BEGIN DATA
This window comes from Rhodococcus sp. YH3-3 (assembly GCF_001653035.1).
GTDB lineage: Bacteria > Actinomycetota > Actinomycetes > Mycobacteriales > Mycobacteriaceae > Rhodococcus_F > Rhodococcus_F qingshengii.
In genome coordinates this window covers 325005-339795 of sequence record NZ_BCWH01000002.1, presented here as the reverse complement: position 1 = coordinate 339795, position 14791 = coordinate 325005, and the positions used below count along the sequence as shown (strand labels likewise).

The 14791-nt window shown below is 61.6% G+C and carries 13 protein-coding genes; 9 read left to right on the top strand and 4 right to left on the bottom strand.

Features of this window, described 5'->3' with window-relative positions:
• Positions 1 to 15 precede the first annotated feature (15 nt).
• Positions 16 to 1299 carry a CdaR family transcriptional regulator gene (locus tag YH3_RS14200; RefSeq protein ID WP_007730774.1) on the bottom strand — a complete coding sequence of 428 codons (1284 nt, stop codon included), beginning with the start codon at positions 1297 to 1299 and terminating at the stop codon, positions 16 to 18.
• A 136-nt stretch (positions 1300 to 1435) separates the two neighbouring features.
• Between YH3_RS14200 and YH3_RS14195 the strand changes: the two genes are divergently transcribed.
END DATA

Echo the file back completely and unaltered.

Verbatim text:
This window comes from Rhodococcus sp. YH3-3 (assembly GCF_001653035.1).
GTDB lineage: Bacteria > Actinomycetota > Actinomycetes > Mycobacteriales > Mycobacteriaceae > Rhodococcus_F > Rhodococcus_F qingshengii.
In genome coordinates this window covers 325005-339795 of sequence record NZ_BCWH01000002.1, presented here as the reverse complement: position 1 = coordinate 339795, position 14791 = coordinate 325005, and the positions used below count along the sequence as shown (strand labels likewise).

The 14791-nt window shown below is 61.6% G+C and carries 13 protein-coding genes; 9 read left to right on the top strand and 4 right to left on the bottom strand.

Features of this window, described 5'->3' with window-relative positions:
• Positions 1 to 15 precede the first annotated feature (15 nt).
• Positions 16 to 1299 carry a CdaR family transcriptional regulator gene (locus tag YH3_RS14200; RefSeq protein ID WP_007730774.1) on the bottom strand — a complete coding sequence of 428 codons (1284 nt, stop codon included), beginning with the start codon at positions 1297 to 1299 and terminating at the stop codon, positions 16 to 18.
• A 136-nt stretch (positions 1300 to 1435) separates the two neighbouring features.
• Between YH3_RS14200 and YH3_RS14195 the strand changes: the two genes are divergently transcribed.